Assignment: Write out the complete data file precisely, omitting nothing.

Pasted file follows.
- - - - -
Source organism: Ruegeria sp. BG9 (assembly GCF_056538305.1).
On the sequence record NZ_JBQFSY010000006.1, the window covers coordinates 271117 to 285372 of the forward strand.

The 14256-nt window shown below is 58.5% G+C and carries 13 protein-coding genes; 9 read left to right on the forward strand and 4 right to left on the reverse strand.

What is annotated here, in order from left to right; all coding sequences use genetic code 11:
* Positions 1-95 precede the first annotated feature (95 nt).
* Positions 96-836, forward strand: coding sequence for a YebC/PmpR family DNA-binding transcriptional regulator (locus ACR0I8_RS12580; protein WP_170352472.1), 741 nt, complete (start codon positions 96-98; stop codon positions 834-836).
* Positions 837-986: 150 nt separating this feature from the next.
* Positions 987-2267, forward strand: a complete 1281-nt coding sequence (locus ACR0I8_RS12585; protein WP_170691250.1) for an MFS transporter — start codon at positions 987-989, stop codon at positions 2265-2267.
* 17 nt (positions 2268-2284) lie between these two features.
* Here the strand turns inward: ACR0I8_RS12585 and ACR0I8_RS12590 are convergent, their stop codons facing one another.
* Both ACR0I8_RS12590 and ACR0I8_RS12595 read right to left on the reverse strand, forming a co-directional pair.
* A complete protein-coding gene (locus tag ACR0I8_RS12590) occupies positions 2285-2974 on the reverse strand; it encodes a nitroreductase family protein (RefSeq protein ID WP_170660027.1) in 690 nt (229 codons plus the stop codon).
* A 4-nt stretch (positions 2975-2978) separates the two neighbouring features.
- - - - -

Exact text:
Source organism: Ruegeria sp. BG9 (assembly GCF_056538305.1).
On the sequence record NZ_JBQFSY010000006.1, the window covers coordinates 271117 to 285372 of the forward strand.

The 14256-nt window shown below is 58.5% G+C and carries 13 protein-coding genes; 9 read left to right on the forward strand and 4 right to left on the reverse strand.

What is annotated here, in order from left to right; all coding sequences use genetic code 11:
* Positions 1-95 precede the first annotated feature (95 nt).
* Positions 96-836, forward strand: coding sequence for a YebC/PmpR family DNA-binding transcriptional regulator (locus ACR0I8_RS12580; protein WP_170352472.1), 741 nt, complete (start codon positions 96-98; stop codon positions 834-836).
* Positions 837-986: 150 nt separating this feature from the next.
* Positions 987-2267, forward strand: a complete 1281-nt coding sequence (locus ACR0I8_RS12585; protein WP_170691250.1) for an MFS transporter — start codon at positions 987-989, stop codon at positions 2265-2267.
* 17 nt (positions 2268-2284) lie between these two features.
* Here the strand turns inward: ACR0I8_RS12585 and ACR0I8_RS12590 are convergent, their stop codons facing one another.
* Both ACR0I8_RS12590 and ACR0I8_RS12595 read right to left on the reverse strand, forming a co-directional pair.
* A complete protein-coding gene (locus tag ACR0I8_RS12590) occupies positions 2285-2974 on the reverse strand; it encodes a nitroreductase family protein (RefSeq protein ID WP_170660027.1) in 690 nt (229 codons plus the stop codon).
* A 4-nt stretch (positions 2975-2978) separates the two neighbouring features.